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Other than that, however, W3C validation is considered by most not to be a ranking factor at all, and many of the world's most popular and highest ranked sites don't validate.
Validating pages can be sort of fun, and it does give you some confidence that your pages will look basically ok in any browser, but if you're considering embarking on a massive validation campaign only because of an expectation that it will improve ranking, I believe it is wasted effort.
The same used to be true of Flash content, but there are recent reports that Google is going to start trying to read Flash.
[edited by: SteveWh at 10:36 am (utc) on July 13, 2008]
You should never assume that spiders are as good at reading pages as browsers are. The browser has to produce a rendering acceptable to a human being. But the spider "simply" has to read and process millions of pages a day as fast as it can. Statistically, it can fail on many pages and still be working at 99.9999% accuracy.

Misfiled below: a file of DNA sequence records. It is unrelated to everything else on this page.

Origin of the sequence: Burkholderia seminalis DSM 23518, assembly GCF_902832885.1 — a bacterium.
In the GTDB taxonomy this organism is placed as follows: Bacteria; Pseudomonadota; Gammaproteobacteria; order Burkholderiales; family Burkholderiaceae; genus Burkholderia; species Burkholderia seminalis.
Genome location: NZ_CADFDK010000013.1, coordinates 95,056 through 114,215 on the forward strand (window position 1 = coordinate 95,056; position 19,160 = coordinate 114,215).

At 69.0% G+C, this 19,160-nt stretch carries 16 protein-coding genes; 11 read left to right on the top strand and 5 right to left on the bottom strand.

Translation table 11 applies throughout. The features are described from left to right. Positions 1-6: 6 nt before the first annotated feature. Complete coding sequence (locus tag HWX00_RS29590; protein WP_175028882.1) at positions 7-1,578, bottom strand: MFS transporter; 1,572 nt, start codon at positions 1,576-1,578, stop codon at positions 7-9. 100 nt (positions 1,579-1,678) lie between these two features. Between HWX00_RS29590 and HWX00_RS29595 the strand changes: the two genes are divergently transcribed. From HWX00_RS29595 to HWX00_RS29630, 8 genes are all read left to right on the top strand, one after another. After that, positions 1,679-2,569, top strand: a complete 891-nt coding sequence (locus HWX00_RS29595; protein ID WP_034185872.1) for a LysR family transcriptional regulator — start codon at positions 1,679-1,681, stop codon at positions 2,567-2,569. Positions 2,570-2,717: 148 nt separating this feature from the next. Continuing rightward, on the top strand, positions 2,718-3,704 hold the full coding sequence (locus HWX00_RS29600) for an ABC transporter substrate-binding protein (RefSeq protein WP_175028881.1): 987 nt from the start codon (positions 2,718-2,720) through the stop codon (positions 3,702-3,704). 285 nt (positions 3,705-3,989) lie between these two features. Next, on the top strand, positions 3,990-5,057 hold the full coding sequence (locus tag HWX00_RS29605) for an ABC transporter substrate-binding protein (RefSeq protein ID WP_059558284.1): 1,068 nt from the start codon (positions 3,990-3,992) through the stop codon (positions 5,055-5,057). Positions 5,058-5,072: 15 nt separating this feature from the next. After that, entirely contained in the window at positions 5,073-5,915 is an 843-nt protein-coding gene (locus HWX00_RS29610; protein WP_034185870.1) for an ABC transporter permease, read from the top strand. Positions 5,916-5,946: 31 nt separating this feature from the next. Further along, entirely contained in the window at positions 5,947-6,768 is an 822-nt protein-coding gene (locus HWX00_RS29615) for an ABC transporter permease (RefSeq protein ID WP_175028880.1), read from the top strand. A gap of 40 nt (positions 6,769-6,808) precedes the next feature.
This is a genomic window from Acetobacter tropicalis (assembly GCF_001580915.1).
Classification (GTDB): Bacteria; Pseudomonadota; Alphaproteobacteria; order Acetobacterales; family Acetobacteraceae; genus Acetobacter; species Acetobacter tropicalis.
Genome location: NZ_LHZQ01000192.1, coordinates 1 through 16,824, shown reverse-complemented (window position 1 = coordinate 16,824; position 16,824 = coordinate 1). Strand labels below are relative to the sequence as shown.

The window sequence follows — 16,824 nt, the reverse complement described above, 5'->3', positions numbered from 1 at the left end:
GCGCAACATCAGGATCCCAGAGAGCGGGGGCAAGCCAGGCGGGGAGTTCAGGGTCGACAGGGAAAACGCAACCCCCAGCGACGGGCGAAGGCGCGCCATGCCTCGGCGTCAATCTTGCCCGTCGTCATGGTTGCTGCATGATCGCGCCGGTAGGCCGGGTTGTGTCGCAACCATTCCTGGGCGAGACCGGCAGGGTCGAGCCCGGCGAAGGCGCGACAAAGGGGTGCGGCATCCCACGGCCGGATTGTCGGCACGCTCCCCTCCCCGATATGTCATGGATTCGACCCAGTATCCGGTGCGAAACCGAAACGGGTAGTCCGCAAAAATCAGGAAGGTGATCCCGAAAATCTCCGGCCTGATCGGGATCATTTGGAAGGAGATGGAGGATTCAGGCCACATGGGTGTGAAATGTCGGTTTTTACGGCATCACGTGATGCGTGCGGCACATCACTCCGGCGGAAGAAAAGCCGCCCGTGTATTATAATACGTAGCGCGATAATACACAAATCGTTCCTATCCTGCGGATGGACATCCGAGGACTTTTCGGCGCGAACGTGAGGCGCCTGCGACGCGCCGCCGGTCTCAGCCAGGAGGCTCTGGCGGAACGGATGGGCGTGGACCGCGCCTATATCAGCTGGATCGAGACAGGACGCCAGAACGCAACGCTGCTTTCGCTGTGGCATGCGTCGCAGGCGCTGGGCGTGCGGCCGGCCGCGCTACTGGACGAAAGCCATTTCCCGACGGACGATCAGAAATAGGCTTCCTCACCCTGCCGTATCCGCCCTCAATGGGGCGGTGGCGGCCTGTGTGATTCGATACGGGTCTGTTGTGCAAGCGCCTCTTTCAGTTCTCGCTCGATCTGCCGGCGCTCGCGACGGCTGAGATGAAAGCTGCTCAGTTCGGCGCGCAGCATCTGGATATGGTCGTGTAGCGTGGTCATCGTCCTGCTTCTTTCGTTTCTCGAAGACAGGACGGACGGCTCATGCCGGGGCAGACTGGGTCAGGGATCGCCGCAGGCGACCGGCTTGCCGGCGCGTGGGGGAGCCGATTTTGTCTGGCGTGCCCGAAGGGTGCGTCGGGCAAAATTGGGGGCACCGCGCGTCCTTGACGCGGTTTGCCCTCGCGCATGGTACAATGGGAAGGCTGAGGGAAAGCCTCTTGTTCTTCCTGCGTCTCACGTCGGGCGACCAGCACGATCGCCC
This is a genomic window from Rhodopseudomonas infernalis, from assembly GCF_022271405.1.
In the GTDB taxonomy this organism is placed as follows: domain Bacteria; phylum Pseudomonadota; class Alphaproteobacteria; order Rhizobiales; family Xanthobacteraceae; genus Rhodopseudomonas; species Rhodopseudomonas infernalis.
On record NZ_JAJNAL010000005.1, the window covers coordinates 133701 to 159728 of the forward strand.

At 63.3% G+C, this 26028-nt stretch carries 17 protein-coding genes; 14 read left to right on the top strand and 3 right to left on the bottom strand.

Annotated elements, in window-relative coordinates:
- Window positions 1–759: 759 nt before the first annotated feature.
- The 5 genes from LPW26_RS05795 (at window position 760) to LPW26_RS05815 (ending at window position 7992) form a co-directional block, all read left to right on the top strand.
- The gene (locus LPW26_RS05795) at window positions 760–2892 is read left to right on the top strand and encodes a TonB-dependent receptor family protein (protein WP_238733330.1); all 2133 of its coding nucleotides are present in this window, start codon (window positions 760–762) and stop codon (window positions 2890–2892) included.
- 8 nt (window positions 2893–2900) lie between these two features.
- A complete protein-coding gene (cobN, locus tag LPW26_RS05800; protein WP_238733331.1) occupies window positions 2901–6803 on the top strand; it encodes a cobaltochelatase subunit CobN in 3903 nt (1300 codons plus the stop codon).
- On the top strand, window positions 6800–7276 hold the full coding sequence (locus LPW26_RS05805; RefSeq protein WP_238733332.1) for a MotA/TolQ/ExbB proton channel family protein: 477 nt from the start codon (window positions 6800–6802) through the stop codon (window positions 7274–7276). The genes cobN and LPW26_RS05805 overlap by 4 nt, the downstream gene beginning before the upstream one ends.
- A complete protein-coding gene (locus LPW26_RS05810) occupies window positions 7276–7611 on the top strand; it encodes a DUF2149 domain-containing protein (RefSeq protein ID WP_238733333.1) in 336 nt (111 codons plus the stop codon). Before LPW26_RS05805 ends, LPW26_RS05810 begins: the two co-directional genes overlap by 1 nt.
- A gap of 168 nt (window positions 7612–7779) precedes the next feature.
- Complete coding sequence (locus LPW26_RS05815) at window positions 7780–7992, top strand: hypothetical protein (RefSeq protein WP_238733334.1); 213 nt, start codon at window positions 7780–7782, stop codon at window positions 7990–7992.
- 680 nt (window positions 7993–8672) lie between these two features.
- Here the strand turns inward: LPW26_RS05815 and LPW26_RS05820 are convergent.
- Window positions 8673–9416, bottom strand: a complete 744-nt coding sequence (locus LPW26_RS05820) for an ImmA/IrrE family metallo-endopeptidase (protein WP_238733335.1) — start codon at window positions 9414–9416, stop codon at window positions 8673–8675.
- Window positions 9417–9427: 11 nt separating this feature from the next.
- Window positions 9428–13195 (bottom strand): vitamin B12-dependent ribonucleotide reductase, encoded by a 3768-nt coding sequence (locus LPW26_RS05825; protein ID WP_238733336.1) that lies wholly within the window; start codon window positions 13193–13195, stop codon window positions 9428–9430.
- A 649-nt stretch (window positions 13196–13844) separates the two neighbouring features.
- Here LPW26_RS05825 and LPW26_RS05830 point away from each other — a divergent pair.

You never know when Google or others are going to try out a beta version of their new spiders. And you never know what HTML coding errors will trip them up.
Best not to take the risk. Use HTML generators that work.
Google.com doesn't either:
Minor issues may not hurt you. But, they could. Ideally you want valid markup and CSS. The more scripts running on your site the more difficult it becomes to acheive this. From past experience, the shopping carts I have worked with have been the most difficult to validate because some developers don't see the benefit and prefer not to spend the extra time on minor details. (Note: some carts are excellent and I am only speaking in regards to the systems I have worked with).